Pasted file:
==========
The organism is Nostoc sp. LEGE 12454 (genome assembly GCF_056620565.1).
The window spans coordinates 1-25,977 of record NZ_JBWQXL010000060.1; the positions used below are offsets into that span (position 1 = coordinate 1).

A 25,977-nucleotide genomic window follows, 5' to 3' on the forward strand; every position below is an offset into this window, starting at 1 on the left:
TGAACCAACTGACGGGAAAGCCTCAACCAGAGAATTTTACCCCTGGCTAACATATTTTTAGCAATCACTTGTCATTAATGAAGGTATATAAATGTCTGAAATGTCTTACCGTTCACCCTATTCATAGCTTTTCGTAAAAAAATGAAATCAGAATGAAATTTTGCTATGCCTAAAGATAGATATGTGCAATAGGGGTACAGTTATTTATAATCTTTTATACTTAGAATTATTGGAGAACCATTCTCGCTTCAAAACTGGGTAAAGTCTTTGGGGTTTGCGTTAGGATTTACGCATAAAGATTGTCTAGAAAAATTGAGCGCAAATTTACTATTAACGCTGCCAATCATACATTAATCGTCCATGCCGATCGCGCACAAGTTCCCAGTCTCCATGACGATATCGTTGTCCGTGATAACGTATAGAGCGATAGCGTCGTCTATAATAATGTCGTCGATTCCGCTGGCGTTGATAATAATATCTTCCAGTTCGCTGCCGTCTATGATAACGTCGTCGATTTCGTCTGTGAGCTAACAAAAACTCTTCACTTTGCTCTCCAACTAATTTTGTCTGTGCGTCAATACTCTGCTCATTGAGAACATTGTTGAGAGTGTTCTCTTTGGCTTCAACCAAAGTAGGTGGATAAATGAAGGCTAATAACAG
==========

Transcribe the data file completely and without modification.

The organism is Nostoc sp. LEGE 12454 (genome assembly GCF_056620565.1).
The window spans coordinates 1-25,977 of record NZ_JBWQXL010000060.1; the positions used below are offsets into that span (position 1 = coordinate 1).

A 25,977-nucleotide genomic window follows, 5' to 3' on the forward strand; every position below is an offset into this window, starting at 1 on the left:
TGAACCAACTGACGGGAAAGCCTCAACCAGAGAATTTTACCCCTGGCTAACATATTTTTAGCAATCACTTGTCATTAATGAAGGTATATAAATGTCTGAAATGTCTTACCGTTCACCCTATTCATAGCTTTTCGTAAAAAAATGAAATCAGAATGAAATTTTGCTATGCCTAAAGATAGATATGTGCAATAGGGGTACAGTTATTTATAATCTTTTATACTTAGAATTATTGGAGAACCATTCTCGCTTCAAAACTGGGTAAAGTCTTTGGGGTTTGCGTTAGGATTTACGCATAAAGATTGTCTAGAAAAATTGAGCGCAAATTTACTATTAACGCTGCCAATCATACATTAATCGTCCATGCCGATCGCGCACAAGTTCCCAGTCTCCATGACGATATCGTTGTCCGTGATAACGTATAGAGCGATAGCGTCGTCTATAATAATGTCGTCGATTCCGCTGGCGTTGATAATAATATCTTCCAGTTCGCTGCCGTCTATGATAACGTCGTCGATTTCGTCTGTGAGCTAACAAAAACTCTTCACTTTGCTCTCCAACTAATTTTGTCTGTGCGTCAATACTCTGCTCATTGAGAACATTGTTGAGAGTGTTCTCTTTGGCTTCAACCAAAGTAGGTGGATAAATGAAGGCTAATAACAG